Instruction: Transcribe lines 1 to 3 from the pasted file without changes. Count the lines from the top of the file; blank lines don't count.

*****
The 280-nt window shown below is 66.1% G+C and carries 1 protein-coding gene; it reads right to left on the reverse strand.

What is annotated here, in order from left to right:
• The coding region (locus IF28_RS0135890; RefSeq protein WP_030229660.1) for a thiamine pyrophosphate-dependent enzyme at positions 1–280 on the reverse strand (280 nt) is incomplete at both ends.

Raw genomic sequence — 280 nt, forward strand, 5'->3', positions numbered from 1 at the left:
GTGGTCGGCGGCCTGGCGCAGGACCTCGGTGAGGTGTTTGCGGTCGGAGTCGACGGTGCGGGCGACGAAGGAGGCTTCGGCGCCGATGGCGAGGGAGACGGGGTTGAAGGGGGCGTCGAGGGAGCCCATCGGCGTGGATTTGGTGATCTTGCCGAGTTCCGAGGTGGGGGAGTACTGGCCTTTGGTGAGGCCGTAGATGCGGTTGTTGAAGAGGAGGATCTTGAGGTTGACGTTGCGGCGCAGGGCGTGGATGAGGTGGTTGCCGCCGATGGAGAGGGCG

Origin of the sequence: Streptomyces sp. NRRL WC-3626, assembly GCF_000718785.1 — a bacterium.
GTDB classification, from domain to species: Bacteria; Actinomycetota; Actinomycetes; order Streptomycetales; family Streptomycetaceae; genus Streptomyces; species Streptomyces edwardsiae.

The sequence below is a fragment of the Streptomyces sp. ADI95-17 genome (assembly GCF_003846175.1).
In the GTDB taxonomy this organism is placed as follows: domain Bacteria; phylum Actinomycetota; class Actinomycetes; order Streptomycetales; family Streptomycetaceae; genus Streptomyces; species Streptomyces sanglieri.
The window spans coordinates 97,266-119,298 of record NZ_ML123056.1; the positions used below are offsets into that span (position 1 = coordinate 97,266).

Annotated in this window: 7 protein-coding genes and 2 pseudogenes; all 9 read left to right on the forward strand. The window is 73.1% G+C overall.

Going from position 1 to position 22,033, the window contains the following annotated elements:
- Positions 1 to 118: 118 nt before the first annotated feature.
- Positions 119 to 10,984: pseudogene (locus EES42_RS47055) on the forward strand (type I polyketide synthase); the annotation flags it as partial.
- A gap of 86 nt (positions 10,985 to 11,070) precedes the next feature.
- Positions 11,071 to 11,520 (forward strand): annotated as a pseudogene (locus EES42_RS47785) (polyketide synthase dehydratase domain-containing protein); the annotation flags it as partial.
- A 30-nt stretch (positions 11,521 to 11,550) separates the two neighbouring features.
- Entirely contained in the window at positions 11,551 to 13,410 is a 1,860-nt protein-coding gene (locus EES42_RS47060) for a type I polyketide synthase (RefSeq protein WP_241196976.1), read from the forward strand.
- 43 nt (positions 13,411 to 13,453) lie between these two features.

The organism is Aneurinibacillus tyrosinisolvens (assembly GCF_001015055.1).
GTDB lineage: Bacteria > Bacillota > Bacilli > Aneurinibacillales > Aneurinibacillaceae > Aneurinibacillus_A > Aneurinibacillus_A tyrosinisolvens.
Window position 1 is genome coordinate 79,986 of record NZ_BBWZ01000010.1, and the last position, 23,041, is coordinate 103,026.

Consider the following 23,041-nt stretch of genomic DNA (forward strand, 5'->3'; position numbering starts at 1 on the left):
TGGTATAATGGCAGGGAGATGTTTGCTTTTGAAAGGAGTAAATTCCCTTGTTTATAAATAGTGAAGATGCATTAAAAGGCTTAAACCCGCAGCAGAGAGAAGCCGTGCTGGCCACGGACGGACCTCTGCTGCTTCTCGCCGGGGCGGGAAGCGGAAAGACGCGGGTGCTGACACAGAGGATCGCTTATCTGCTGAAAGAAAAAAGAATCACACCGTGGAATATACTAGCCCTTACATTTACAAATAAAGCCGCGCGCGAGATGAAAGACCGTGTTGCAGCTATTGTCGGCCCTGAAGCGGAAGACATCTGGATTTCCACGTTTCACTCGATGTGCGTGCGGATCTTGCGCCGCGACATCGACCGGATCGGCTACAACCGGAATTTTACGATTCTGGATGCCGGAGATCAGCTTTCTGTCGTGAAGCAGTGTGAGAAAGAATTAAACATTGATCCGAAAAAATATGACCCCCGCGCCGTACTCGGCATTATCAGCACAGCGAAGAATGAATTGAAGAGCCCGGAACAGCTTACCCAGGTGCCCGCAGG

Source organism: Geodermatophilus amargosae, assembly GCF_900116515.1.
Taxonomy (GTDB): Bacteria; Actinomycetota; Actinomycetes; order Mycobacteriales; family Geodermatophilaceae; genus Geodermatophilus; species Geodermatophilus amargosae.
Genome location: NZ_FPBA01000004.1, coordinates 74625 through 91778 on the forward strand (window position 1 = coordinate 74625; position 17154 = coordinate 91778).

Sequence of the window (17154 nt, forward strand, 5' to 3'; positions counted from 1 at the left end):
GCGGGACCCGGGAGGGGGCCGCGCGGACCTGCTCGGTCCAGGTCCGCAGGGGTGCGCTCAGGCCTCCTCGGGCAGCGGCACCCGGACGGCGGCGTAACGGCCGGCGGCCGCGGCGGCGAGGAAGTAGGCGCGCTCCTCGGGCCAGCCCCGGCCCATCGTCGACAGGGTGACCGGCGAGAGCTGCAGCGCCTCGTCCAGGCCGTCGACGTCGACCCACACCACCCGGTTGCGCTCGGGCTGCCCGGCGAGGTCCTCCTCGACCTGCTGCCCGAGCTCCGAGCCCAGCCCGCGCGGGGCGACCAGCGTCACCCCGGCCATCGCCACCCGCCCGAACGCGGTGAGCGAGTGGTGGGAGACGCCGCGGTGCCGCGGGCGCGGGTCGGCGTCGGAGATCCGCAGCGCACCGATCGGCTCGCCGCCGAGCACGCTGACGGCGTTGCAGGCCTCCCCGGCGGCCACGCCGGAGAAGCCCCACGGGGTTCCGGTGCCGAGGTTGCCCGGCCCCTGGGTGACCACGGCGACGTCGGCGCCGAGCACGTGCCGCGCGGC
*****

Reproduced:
The 280-nt window shown below is 66.1% G+C and carries 1 protein-coding gene; it reads right to left on the reverse strand.

What is annotated here, in order from left to right:
• The coding region (locus IF28_RS0135890; RefSeq protein WP_030229660.1) for a thiamine pyrophosphate-dependent enzyme at positions 1–280 on the reverse strand (280 nt) is incomplete at both ends.